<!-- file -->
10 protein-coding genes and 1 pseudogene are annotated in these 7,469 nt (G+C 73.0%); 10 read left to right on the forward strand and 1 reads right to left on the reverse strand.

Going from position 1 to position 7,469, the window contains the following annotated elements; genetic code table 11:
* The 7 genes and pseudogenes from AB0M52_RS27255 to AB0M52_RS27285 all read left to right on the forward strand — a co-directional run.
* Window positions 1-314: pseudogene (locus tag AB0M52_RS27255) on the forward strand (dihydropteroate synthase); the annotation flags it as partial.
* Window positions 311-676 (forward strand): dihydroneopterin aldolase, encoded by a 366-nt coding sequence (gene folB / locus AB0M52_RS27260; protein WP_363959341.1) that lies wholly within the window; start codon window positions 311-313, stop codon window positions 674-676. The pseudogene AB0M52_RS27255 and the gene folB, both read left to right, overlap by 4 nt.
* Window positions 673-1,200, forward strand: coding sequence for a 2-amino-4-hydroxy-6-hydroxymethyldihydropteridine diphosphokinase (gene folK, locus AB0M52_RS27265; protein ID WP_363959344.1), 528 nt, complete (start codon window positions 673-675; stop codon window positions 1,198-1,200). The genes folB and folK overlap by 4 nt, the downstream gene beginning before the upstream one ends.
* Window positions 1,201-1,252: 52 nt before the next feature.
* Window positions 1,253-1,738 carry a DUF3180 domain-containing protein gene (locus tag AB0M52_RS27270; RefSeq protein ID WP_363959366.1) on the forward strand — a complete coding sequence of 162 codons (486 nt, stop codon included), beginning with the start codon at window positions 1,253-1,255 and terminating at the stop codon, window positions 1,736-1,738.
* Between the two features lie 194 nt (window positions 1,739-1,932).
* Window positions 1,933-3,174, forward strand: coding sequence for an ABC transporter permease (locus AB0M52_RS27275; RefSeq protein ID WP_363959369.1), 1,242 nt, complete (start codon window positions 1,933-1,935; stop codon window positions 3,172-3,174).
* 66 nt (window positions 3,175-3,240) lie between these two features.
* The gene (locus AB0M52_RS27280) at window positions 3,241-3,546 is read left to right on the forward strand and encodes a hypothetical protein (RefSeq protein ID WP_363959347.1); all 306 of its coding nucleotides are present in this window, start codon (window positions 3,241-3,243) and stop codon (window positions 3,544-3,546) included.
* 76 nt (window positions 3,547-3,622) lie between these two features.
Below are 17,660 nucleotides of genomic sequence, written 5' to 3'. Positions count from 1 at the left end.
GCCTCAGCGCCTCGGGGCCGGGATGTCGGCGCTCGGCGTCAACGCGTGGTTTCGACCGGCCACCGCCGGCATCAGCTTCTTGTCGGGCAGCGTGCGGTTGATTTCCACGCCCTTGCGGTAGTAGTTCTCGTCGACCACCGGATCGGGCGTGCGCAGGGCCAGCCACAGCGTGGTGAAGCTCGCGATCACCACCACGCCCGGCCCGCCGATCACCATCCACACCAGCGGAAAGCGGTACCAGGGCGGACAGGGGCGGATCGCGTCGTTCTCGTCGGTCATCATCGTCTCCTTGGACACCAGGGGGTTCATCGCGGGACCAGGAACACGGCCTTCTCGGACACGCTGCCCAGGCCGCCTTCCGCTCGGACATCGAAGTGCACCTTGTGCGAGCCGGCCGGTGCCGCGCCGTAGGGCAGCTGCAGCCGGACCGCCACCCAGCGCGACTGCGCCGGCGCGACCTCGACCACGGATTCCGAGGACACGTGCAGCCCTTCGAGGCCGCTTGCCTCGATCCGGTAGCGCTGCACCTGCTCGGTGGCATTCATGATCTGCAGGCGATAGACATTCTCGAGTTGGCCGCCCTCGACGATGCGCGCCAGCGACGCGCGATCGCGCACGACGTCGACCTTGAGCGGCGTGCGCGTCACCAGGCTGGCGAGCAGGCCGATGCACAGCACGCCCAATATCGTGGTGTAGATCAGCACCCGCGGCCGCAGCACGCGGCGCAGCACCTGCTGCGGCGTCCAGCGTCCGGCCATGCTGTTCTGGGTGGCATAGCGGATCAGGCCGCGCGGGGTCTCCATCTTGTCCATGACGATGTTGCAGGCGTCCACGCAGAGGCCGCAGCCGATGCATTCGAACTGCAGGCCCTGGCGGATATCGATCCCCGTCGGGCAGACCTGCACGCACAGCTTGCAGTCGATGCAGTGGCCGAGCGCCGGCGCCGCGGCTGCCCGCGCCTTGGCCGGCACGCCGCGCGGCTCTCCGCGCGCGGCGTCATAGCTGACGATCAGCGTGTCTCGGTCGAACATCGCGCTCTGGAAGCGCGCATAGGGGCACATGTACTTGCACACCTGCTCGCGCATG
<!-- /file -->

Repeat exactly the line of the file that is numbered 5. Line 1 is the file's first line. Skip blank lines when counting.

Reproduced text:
* Window positions 311-676 (forward strand): dihydroneopterin aldolase, encoded by a 366-nt coding sequence (gene folB / locus AB0M52_RS27260; protein WP_363959341.1) that lies wholly within the window; start codon window positions 311-313, stop codon window positions 674-676. The pseudogene AB0M52_RS27255 and the gene folB, both read left to right, overlap by 4 nt.